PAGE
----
The Trial Begins is a tale of Soviet life in the last few months before the death of Soviet tyrant Joseph Stalin. The novella’s historical backdrop is the paranoid dictator’s last purge, the “doctors’ plot,” of an alleged cabal of physicians (mostly Jewish) who planned to assassinate high Party officials. The plot, hatched by Stalin’s security services and exposed as fraudulent after his death, was in fact a campaign against Soviet Jews, euphemistically labeled “rootless cosmopolitans.”
As the novella opens, the writer-narrator sits in his room reflecting upon the recent visit of two plainclothesmen who searched his room. They presage the supernatural visitation of the Master (Stalin), a huge phantasmagoric figure who looms over the Moscow dawn and points out to the narrator the figure of his “beloved and faithful servant,” Prosecutor Vladimir Petrovich Globov: “Follow him,...defend him with your life. Exalt him!” The story that follows is the narrator’s unsuccessful attempt to celebrate Globov.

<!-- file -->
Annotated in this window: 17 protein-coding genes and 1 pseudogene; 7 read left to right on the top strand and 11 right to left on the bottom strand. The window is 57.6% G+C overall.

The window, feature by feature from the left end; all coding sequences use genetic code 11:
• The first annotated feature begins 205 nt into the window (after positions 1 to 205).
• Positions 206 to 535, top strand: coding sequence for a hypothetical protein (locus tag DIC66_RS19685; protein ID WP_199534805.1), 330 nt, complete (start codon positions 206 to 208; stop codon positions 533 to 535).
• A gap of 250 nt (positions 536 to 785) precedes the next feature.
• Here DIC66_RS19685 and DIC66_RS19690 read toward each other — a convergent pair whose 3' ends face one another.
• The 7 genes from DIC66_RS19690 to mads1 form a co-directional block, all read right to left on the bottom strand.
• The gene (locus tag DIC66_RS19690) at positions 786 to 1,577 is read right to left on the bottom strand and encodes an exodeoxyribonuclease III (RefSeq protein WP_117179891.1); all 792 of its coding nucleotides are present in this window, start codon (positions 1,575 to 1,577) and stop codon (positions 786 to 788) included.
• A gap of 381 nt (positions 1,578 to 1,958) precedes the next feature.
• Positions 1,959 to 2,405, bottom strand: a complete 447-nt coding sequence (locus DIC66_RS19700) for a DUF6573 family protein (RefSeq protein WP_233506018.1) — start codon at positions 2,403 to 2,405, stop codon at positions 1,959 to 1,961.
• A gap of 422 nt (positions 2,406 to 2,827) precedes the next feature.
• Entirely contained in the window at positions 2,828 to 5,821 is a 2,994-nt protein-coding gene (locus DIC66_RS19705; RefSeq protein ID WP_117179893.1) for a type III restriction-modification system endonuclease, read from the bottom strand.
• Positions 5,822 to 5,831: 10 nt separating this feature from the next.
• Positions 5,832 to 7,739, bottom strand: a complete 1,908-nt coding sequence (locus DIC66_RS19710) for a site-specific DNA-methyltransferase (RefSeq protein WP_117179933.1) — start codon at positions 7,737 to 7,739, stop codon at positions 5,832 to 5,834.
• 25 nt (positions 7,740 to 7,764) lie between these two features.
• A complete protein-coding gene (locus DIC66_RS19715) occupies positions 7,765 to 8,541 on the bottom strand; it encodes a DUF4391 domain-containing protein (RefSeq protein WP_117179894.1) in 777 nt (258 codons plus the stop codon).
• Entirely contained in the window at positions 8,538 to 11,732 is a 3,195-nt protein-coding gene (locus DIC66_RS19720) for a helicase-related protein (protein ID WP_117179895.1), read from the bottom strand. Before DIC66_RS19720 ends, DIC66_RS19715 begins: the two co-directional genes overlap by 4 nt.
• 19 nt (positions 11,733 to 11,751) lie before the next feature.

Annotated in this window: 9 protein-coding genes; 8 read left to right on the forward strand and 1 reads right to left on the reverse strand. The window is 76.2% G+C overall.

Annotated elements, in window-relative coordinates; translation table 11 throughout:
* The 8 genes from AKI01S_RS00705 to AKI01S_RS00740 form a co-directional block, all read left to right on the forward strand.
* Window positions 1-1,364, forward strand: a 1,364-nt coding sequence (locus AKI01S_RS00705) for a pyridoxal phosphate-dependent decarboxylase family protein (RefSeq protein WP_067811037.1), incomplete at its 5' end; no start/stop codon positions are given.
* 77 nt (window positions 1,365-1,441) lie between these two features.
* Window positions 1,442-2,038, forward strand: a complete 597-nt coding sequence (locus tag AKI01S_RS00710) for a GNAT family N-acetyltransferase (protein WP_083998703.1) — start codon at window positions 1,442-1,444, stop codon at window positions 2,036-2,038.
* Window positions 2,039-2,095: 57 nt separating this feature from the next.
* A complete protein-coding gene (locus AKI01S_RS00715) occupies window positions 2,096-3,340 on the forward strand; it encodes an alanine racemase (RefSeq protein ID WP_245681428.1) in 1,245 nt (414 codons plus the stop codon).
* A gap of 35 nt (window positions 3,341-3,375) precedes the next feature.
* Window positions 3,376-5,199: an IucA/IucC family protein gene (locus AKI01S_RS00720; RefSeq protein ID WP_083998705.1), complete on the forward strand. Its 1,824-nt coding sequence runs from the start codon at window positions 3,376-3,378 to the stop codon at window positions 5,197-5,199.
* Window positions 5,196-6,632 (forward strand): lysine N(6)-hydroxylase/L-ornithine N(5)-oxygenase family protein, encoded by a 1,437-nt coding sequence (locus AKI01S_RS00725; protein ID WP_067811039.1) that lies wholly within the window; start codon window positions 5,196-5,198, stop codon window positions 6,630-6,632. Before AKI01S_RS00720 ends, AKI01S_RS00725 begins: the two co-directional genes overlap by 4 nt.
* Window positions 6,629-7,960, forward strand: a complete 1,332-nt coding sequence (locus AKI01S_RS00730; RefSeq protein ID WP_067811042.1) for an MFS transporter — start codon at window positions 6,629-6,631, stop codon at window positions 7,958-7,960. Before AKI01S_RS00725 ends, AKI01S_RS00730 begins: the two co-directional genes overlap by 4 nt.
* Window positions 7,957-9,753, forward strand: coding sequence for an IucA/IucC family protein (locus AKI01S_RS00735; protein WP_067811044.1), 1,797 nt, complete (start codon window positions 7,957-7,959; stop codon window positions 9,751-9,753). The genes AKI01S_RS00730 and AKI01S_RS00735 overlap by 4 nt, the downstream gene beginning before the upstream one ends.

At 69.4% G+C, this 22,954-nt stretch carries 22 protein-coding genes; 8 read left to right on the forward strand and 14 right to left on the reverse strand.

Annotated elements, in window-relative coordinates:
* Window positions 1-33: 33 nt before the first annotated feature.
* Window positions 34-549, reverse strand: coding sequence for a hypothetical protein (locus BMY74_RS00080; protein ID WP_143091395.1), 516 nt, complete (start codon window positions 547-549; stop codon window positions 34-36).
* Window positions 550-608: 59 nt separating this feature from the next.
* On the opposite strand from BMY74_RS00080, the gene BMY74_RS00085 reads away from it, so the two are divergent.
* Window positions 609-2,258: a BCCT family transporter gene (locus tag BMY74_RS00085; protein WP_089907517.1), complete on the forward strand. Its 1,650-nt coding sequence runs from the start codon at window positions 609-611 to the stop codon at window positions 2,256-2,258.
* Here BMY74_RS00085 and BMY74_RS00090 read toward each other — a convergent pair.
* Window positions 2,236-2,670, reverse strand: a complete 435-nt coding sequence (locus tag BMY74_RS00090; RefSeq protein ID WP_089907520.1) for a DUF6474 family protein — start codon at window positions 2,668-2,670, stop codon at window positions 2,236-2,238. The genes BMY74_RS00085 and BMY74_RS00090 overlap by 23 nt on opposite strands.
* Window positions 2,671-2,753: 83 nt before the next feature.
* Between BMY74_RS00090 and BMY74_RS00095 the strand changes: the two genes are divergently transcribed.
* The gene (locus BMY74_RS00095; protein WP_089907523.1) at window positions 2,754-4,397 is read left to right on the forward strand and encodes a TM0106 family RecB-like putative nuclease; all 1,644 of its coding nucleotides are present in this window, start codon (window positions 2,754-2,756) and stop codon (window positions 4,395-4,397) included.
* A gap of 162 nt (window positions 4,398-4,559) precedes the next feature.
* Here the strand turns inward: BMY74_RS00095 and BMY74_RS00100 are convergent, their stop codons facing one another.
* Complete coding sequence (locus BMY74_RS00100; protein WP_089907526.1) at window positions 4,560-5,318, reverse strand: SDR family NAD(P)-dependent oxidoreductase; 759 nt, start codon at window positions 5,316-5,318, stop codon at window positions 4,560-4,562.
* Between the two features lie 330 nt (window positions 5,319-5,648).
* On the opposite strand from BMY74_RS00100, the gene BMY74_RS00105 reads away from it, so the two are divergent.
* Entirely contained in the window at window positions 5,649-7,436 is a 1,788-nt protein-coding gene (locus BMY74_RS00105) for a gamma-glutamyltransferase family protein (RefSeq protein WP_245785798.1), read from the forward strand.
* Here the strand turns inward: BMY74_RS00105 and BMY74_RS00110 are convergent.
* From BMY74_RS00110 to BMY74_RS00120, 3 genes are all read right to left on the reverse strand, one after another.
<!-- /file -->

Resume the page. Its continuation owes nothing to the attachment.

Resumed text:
Globov is preparing his case against Dr. Rabinovich, an abortionist. Meanwhile, Globov’s wife, Marina, is meeting her suitor, Yury Karlinsky. Condemned to spend the day alone, Globov talks with his son by an earlier marriage, Seryozha, who has attracted undesirable attention at school with questions about “just” and “unjust” wars and other moral issues. Globov brushes aside the boy’s concerns, saying “The aim sanctifies the means, it justifies every sort of sacrifice.”
A few days later, a nude Marina does her morning exercises before the mirror and narcissistically admires her beauty, which is unspoiled by childbearing. That evening at her birthday party, a guest offers a toast to Marina’s future daughter, a thought that elates Globov. The party ends badly when Globov, incensed by Karlinsky’s intimacy with Marina as they dance, “accidentally” knocks over the record player. The couple has a bitter fight, in which Marina gloatingly tells Globov that she has just had an abortion.
Embittered by his wife and troubled by his son’s dangerous unorthodoxy,...
(The entire section is 877 words.)